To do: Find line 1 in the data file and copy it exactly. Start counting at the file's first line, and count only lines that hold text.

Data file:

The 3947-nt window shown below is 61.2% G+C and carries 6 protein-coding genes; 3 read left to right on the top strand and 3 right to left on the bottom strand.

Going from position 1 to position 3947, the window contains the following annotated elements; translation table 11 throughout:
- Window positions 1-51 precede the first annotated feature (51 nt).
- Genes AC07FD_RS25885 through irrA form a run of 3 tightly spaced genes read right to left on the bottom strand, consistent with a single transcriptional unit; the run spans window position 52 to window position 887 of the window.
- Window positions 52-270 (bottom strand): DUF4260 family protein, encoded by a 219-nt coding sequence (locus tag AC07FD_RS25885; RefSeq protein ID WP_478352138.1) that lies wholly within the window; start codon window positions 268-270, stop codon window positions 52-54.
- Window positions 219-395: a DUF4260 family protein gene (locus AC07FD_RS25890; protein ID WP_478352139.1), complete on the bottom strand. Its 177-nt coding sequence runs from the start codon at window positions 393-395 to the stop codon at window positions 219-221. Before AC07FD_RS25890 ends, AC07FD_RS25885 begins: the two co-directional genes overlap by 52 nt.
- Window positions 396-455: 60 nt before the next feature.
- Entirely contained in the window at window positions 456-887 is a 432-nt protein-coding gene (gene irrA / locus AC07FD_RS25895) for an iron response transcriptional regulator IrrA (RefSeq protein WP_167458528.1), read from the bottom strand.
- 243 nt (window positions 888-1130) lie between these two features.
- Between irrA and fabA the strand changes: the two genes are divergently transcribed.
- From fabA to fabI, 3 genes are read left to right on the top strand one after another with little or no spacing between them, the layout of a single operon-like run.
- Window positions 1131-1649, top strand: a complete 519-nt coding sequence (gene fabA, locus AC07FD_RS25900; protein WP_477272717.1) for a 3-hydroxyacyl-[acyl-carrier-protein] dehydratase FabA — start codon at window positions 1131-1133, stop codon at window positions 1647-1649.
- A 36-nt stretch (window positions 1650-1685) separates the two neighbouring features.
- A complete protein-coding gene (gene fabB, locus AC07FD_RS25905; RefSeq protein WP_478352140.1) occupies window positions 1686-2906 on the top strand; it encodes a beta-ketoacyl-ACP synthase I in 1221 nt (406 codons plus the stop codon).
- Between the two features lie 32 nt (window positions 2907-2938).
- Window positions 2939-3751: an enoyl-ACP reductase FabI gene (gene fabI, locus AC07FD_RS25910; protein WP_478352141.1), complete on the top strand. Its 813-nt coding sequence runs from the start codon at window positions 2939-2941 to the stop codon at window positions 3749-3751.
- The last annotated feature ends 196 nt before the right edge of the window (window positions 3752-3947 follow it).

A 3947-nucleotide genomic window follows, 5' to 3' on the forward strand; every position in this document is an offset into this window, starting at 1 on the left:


The 3947-nt window shown below is 61.2% G+C and carries 6 protein-coding genes; 3 read left to right on the top strand and 3 right to left on the bottom strand.